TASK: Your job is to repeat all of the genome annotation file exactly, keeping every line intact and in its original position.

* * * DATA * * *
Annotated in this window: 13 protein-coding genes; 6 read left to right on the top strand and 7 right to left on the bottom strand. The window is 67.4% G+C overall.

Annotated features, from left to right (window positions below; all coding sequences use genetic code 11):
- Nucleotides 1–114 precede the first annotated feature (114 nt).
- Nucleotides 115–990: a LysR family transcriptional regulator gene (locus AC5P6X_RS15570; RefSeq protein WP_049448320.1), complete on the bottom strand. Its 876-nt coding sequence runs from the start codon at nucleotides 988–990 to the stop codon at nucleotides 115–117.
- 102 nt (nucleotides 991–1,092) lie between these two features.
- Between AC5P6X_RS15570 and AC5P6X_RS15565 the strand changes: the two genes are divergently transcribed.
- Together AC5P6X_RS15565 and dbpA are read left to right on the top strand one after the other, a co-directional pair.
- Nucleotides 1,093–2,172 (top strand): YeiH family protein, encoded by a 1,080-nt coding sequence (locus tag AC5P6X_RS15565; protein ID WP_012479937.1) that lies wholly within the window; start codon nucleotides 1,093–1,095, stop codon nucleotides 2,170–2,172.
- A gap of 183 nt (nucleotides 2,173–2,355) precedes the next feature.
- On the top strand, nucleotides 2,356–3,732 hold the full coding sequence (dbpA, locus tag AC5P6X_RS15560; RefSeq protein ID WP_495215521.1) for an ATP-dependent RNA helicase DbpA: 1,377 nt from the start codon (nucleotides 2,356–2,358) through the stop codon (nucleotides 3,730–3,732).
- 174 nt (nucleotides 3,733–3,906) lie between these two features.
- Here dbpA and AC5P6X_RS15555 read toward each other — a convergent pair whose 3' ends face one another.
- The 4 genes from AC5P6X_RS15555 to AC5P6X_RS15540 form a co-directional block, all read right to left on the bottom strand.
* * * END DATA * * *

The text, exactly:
Annotated in this window: 13 protein-coding genes; 6 read left to right on the top strand and 7 right to left on the bottom strand. The window is 67.4% G+C overall.

Annotated features, from left to right (window positions below; all coding sequences use genetic code 11):
- Nucleotides 1–114 precede the first annotated feature (114 nt).
- Nucleotides 115–990: a LysR family transcriptional regulator gene (locus AC5P6X_RS15570; RefSeq protein WP_049448320.1), complete on the bottom strand. Its 876-nt coding sequence runs from the start codon at nucleotides 988–990 to the stop codon at nucleotides 115–117.
- 102 nt (nucleotides 991–1,092) lie between these two features.
- Between AC5P6X_RS15570 and AC5P6X_RS15565 the strand changes: the two genes are divergently transcribed.
- Together AC5P6X_RS15565 and dbpA are read left to right on the top strand one after the other, a co-directional pair.
- Nucleotides 1,093–2,172 (top strand): YeiH family protein, encoded by a 1,080-nt coding sequence (locus tag AC5P6X_RS15565; protein ID WP_012479937.1) that lies wholly within the window; start codon nucleotides 1,093–1,095, stop codon nucleotides 2,170–2,172.
- A gap of 183 nt (nucleotides 2,173–2,355) precedes the next feature.
- On the top strand, nucleotides 2,356–3,732 hold the full coding sequence (dbpA, locus tag AC5P6X_RS15560; RefSeq protein ID WP_495215521.1) for an ATP-dependent RNA helicase DbpA: 1,377 nt from the start codon (nucleotides 2,356–2,358) through the stop codon (nucleotides 3,730–3,732).
- 174 nt (nucleotides 3,733–3,906) lie between these two features.
- Here dbpA and AC5P6X_RS15555 read toward each other — a convergent pair whose 3' ends face one another.
- The 4 genes from AC5P6X_RS15555 to AC5P6X_RS15540 form a co-directional block, all read right to left on the bottom strand.